What I Wish Someone Had Told Me When Autism Came Into Our Lives
October is autism awareness month in Canada, and my awareness post is not about the numbers or the need for more services – both of which are very important – it’s what I wish someone made me aware of when we first got our diagnosis.
What they don’t tell you – the bad
- You will lose friends, not everyone will understand why you can’t just ‘attend’ parties and outings at the last minute
- You will get looks when you are out in public and your child stims, yells or has a meltdown. People who don’t know you will judge you as a bad parent because they don’t understand and don’t live in your house
- Not everyone will accept the diagnosis, this could be friends, family, strangers or even other health professionals involved in your child’s care
- You will need to be your child’s strongest advocate and voice, especially if they don’t have one
- You will need to learn ninja skills to fight for resources and become a detective uncovering what kinds of services might be available and how to get them and a super sleuth to figure out what the caused the latest meltdown du jour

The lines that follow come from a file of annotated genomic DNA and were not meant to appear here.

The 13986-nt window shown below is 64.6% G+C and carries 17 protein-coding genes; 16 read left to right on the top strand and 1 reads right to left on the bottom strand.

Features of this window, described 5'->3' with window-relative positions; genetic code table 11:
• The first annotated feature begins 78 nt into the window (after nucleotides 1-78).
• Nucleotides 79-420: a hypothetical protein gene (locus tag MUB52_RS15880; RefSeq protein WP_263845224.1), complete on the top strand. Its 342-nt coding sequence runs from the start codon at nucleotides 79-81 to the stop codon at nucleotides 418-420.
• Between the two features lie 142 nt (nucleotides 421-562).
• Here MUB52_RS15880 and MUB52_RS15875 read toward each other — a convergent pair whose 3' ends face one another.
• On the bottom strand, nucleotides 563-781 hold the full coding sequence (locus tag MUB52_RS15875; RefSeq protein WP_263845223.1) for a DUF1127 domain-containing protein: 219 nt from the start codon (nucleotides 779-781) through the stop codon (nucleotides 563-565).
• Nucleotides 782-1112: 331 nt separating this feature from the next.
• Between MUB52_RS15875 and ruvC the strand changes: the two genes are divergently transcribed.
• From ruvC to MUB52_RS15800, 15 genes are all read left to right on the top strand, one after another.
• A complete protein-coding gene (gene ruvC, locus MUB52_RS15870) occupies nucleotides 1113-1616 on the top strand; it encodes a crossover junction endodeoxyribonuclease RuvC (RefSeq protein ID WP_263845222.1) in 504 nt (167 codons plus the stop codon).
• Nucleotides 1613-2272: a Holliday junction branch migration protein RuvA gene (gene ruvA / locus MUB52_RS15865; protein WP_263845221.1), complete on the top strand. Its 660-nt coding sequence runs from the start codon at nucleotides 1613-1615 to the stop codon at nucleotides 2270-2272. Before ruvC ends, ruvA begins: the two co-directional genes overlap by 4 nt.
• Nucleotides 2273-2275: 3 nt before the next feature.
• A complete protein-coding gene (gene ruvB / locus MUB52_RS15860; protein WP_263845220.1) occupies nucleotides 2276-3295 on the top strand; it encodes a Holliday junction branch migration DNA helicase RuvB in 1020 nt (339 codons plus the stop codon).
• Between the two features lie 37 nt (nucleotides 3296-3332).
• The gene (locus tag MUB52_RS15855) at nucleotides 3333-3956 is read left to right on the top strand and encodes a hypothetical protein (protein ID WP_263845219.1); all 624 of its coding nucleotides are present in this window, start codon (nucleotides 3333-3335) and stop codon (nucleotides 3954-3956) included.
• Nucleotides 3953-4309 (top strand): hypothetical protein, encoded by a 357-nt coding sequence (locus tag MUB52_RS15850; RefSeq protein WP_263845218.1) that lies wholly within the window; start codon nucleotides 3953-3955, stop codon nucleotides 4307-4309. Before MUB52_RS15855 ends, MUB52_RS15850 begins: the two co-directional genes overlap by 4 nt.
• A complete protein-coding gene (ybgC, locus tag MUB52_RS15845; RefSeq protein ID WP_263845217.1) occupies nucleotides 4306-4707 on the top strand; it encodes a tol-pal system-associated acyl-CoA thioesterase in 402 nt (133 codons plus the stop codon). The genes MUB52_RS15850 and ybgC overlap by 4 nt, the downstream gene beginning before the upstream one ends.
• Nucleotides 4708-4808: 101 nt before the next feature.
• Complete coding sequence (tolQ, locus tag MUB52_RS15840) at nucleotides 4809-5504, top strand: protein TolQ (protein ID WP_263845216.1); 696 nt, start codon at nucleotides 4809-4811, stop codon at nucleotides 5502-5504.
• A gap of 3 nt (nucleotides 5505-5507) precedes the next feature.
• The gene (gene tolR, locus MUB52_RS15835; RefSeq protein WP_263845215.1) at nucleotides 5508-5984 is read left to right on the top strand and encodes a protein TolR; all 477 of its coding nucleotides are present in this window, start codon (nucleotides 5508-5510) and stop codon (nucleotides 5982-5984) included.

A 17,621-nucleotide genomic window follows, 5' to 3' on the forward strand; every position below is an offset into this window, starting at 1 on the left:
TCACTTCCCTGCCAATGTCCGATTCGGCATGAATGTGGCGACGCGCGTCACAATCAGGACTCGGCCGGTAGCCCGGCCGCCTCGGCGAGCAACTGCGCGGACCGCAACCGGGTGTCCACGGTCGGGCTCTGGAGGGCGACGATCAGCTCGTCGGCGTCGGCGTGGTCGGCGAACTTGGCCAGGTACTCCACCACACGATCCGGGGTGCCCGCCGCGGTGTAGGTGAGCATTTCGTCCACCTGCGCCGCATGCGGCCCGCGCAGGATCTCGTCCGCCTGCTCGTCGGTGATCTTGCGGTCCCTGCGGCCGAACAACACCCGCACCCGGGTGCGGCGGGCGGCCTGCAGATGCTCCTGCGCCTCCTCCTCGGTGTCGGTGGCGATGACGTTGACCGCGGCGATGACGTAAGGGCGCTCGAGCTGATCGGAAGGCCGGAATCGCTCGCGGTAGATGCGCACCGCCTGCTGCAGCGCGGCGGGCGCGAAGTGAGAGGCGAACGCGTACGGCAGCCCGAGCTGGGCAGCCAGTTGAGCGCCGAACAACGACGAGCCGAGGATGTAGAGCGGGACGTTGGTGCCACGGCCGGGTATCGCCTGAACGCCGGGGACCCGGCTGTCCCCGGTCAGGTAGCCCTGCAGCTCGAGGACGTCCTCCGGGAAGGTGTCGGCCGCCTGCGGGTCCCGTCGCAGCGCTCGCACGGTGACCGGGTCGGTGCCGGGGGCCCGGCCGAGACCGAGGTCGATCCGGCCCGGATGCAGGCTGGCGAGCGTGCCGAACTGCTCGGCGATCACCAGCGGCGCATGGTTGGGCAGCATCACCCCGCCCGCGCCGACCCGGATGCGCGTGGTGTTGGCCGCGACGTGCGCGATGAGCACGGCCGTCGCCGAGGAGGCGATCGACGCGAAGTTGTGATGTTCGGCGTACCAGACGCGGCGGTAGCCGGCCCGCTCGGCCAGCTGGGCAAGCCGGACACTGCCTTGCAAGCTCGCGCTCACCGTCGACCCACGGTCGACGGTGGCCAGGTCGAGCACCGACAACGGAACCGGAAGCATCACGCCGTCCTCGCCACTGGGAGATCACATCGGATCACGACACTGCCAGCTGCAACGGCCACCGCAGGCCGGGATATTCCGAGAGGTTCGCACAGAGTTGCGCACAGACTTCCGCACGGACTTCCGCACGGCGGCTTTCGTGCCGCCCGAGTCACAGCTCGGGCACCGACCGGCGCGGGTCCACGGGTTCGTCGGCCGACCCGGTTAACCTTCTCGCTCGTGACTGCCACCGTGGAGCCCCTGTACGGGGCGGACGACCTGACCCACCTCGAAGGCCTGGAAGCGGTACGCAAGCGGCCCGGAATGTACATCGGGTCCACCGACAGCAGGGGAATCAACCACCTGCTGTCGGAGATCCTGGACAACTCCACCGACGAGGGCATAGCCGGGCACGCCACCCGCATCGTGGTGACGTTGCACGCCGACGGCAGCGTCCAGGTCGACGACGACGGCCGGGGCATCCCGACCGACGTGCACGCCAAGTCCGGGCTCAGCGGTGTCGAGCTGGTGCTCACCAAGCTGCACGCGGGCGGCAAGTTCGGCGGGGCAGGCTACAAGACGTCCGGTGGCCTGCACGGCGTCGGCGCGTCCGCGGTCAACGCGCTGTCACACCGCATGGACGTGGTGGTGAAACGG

- Some days you will cry and feel utterly defeated and alone
What they don’t tell you – the good
- You will gain new friends, a community of people who understand and are able to offer advice, support and carefully scheduled play dates that avoid sensory overloads
- You will become an educator and advocate without even knowing it
- You will take joy in what other parents sometimes take for granted – the milestones of being able to go out in public with your child – fully clothed!
- You will learn ninja parenting skills that make you feel like a super hero when you get your child to try something new
- You will become a super sleuth and learn how your child’s brain works which very likely be extremely different than your own, it will teach you a whole new perspective
- You will cry some days out of sheer happiness because your child did something you never thought possible, or that a year ago would never have been possible
- You will learn that your child can amaze you in ways you never imagined
Autism – regardless of where your child falls on the vast spectrum will change your life dramatically. Some of it will be bad, some of it may be for the better, although often it will be hard to think like that, especially if you have a child who is non verbal and/or self-injurious. You as a parent need to accept not just the diagnosis, but that everything you thought you knew about parenting pretty much goes out the window and you’ve entered a whole new ball game filled with acronyms, therapy and a whole different set of goals.
I heard this song performed live last night a local autism awareness event with Comedian Michael McCreary – Does this Make my Aspergers’ Look Big and I thought it was fitting to share during autism awareness month.
The song was performed by Cathy Hutch and is called I’m in Here. It brought tears to me eyes so I wanted to share it.